What is in this article?:
- What Could Go Wrong? Calibration Answers That Question
- The Lasting Effect of Cautiousness
- Murphy’s Law
- Spilled milk and complex systems
- +9,600 gauges, instruments per plant
- Paying for answers
The science of calibration dates to 1949, when the U.S. Air Force was figuring out how many G's a human being could endure. That is, they wanted to know how to calculate gravitational force, G-force, which feels like weight to the test subject but actually results from acceleration. By definition, it is the effect of force on an object per unit of mass.
The USAF experiment was known as MX981: Human Deceleration Tests. At the time, most experts believed that 18 G's was the absolute maximum that anyone could survive. Captain John Paul Stapp, who headed the MX981 project, thought otherwise.
At Muroc Army Air Field in California, the MX981 team strapped test subjects (including Stapp) to a rocket sled nicknamed “Gee Whiz,” propelled them at 200 miles per hour along a half mile track, and then brought the subjects to a stop in less than a second. Then, they monitored the results.
Often, the results were not good. Captain Edward A. Murphy, Jr., an engineer on the experiment, arrived at the idea to plant strain gauges in the sled harness to quantify the force of gravity inflicted on Gee Whiz’s riders.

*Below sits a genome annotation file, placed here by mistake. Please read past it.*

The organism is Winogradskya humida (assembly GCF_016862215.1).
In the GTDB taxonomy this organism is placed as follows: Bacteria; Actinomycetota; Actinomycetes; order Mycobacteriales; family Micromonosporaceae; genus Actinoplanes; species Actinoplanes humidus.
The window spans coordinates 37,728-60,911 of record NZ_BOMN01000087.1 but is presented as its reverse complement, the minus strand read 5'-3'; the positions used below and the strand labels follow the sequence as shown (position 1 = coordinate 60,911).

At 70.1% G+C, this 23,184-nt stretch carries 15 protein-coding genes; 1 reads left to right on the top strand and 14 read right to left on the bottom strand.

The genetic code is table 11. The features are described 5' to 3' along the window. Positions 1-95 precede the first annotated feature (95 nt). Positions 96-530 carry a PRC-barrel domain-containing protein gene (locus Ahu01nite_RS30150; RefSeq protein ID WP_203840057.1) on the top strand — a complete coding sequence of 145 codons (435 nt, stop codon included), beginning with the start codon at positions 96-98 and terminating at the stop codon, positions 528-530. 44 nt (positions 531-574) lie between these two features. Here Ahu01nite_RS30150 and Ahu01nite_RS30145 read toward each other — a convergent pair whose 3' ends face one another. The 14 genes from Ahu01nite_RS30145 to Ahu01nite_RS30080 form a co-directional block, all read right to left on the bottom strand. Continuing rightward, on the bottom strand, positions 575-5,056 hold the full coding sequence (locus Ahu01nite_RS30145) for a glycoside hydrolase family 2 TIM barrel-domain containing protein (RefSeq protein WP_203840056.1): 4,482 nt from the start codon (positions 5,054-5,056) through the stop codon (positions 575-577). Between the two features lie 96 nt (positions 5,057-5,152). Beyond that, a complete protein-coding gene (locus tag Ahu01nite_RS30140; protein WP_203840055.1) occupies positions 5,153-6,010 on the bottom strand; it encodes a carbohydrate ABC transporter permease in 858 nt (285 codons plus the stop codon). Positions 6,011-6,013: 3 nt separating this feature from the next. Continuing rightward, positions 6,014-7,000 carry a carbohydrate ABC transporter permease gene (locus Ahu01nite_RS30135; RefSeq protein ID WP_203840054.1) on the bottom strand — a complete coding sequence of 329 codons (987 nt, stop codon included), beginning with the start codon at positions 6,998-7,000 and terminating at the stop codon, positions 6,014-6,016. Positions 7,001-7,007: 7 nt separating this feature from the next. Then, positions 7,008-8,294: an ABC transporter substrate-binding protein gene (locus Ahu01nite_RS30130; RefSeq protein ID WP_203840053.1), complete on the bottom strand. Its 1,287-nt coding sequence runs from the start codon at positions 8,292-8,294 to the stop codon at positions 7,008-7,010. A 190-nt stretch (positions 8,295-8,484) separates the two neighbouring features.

After the first test run that made use of these gauges, Murphy noticed that they had failed to record anything. After examining the gauges, he discovered that one of his two assistants had installed them backward. According to the story, Murphy said, “If there’s any way they can do it wrong, they will.”
A few weeks later, when the press questioned Stapp about safety concerns at MX981, he reportedly answered, “We do all of our work in consideration of Murphy’s Law.” Pressed to explain, Stapp gave some iteration of the idea, “if something can happen, it will happen.” Today, thanks to Murphy and Stapp, and MX981, we have the indispensible axiom, “Anything that can go wrong will go wrong.”